Luke 2:8-9 – And there were shepherds living out in the fields nearby, keeping watch over their flocks at night. An angel of the Lord appeared to them, and the glory of the Lord shone around them, and they were terrified. (NIV)
Christmas and shepherds go together! But I've discovered that focusing instead on Baby Jesus as the promised Shepherd brings a new level of meaning to Christmas. One of the little-quoted prophecies of God Himself coming as a shepherd is found in Ezekiel:
Ezekiel 34:15-16a,22a – I myself will tend my sheep and have them lie down, declares the Sovereign Lord. I will search for the lost and bring back the strays. I will bind up the injured and strengthen the weak. I will save my flock, and they will no longer be plundered. (NIV)
This promise was so necessary because of the failure of the spiritual authorities of the day:
Ezekiel 34:2b,4b-5 – Woe to the shepherds of Israel who only take care of themselves! You have ruled them harshly and brutally. So they were scattered because there was no shepherd, and when they were scattered they became food for all the wild animals. (NIV)
Fast forward to Jesus' day, and the sheep were still being damaged by bad shepherding. Jesus couldn't have emphasized that point more clearly, observing that "they were harassed and helpless, like sheep without a shepherd" (Matthew 9:36b NIV). The teachers of the law and the Pharisees had essentially abandoned their flock. They were driving the sheep away from God. One example is the Christmas shepherds, who may even have been raising the sheep for temple sacrifices. The authorities considered shepherds so defiled that they were not allowed in temple worship. Imagine that! The shepherds of the temple were driving away the shepherds of the fields. Shepherding, the very imagery which God used to describe Himself in their holy Book, was too unholy for the religious leaders of the day!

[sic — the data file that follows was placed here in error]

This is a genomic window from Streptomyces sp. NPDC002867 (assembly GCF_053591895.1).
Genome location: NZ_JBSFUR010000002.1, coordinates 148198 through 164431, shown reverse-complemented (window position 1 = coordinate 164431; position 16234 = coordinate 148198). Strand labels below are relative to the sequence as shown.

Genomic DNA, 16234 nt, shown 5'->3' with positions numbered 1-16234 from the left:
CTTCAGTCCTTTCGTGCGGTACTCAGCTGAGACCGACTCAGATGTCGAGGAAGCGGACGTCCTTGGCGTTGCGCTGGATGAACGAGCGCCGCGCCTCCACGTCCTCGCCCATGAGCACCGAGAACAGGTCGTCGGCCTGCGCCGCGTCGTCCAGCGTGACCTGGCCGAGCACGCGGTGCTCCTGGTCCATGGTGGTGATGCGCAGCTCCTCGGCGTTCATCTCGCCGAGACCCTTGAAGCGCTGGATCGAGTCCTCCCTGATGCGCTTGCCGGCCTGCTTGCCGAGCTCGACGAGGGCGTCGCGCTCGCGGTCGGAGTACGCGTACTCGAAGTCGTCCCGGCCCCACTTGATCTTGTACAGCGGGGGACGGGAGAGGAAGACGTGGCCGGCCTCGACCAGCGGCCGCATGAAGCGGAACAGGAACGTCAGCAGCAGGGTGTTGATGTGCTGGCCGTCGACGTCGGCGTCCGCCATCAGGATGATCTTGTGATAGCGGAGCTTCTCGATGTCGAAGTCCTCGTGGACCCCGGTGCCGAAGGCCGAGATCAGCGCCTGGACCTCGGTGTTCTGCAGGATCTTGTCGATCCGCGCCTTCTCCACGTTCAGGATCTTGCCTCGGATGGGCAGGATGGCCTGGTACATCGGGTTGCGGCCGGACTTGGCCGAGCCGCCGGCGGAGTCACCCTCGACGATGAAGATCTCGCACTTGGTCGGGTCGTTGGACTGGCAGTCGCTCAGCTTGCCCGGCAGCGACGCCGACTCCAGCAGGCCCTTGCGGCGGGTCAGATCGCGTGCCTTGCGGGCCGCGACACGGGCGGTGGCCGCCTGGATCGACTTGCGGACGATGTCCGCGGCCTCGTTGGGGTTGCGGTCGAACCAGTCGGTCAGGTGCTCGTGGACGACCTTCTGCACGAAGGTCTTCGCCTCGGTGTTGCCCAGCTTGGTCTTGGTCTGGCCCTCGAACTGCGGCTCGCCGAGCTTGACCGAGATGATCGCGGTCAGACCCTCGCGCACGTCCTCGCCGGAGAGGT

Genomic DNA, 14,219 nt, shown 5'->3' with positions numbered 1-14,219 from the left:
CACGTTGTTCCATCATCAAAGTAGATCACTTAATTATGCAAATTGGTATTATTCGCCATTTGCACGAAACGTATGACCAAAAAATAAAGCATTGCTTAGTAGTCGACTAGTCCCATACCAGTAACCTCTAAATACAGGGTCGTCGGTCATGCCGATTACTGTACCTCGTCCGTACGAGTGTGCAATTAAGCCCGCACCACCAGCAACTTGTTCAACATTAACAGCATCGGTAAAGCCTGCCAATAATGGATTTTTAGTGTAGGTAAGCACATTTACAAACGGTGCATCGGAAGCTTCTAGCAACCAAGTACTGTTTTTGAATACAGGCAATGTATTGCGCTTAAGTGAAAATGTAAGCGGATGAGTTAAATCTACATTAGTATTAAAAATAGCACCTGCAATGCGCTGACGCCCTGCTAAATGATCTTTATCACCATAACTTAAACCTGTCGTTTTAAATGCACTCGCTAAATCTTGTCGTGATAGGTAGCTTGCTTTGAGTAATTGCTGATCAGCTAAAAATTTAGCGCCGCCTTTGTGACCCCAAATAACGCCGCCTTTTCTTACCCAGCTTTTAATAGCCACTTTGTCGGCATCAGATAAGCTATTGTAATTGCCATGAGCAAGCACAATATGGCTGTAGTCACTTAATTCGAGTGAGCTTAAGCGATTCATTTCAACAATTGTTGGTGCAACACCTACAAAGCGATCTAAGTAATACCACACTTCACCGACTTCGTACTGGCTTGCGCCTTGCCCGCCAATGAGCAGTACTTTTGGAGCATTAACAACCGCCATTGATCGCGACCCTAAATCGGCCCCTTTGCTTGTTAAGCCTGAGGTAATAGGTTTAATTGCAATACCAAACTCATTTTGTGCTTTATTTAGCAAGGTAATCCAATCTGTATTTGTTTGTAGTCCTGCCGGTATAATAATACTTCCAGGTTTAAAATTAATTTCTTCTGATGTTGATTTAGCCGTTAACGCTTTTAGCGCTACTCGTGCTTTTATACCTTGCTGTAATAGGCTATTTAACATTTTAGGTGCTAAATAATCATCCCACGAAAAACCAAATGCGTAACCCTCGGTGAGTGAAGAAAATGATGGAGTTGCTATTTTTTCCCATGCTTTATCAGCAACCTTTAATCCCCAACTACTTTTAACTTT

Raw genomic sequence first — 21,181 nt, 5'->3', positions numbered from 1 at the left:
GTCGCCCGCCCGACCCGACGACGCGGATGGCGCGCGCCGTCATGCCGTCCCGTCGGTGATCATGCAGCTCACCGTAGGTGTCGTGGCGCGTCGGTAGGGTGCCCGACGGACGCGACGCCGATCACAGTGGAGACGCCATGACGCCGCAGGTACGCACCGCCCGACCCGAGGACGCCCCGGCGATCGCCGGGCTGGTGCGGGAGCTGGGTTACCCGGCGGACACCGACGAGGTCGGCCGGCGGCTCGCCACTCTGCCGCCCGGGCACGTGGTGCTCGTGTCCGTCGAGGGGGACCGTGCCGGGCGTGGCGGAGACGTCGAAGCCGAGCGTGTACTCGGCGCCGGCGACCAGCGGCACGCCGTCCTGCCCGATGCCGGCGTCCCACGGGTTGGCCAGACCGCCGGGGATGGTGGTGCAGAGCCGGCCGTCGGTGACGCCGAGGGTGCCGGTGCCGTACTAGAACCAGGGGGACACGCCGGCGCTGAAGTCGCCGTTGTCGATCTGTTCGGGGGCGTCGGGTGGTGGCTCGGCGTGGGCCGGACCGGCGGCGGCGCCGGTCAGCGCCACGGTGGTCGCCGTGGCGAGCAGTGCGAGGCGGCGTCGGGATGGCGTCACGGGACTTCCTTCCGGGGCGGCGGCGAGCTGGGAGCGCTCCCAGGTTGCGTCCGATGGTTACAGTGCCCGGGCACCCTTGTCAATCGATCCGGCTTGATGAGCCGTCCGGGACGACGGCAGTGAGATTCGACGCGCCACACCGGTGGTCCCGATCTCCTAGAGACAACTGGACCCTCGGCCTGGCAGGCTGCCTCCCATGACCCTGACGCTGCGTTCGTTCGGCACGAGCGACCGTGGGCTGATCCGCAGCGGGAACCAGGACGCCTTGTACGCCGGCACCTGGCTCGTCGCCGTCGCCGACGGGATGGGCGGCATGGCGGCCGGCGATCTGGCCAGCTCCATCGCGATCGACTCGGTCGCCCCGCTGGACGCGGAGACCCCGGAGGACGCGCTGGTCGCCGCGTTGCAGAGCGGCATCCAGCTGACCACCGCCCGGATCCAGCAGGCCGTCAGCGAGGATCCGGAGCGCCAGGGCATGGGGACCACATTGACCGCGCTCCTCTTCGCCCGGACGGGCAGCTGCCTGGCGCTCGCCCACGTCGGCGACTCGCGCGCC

Yet these very shepherds became the first to receive the glorious news of Jesus' birth! That's stunning! That's strategic planning! It's God's plan to lift up those who are brought down — to undo the damage caused by bad shepherding. He would do that by becoming like them through His Son — despised, rejected, and marginalized by the spiritual shepherds of the day. Yet from this position, as a lowly Shepherd of people, Jesus would rise up as Saviour and bring lost sheep into the fold of God's glorious kingdom.
That is truly amazing! Just as prophesied, Jesus was born into a failed religious system to take over the shepherding job. He's been doing that ever since, throughout the centuries. He's been there in seasons of religious corruption to rescue lost sheep. Today, He still searches for lost and abandoned sheep, those who are spiritually undernourished, drifting in search of meaning. They've become prey to predators, perhaps snagged by yet another fruitless religious system. What an encouraging promise for all who carry church hurts! Jesus can heal the brokenness. Our Great Shepherd has come to restore, heal, and nurture through His Spirit within. God has not given up on the sheep!
That is the bigger picture, the landscape on which to set all the smaller "bits" of Christmas — the angels, the star, the manger, and so forth. It's a powerful picture! Surely that inspires our faith and hope. Surely that's a cause for renewed Christmas joy!
Prayer: Lord, when we think of the Child in the manger, may we remember that the Great Shepherd has indeed come. Open our eyes to see Your shepherding presence at work, even in the most unexpected of places, that our faith in You may grow more vibrant. Amen.
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Listen while you read: "The Birthday Of A King" (Lyrics)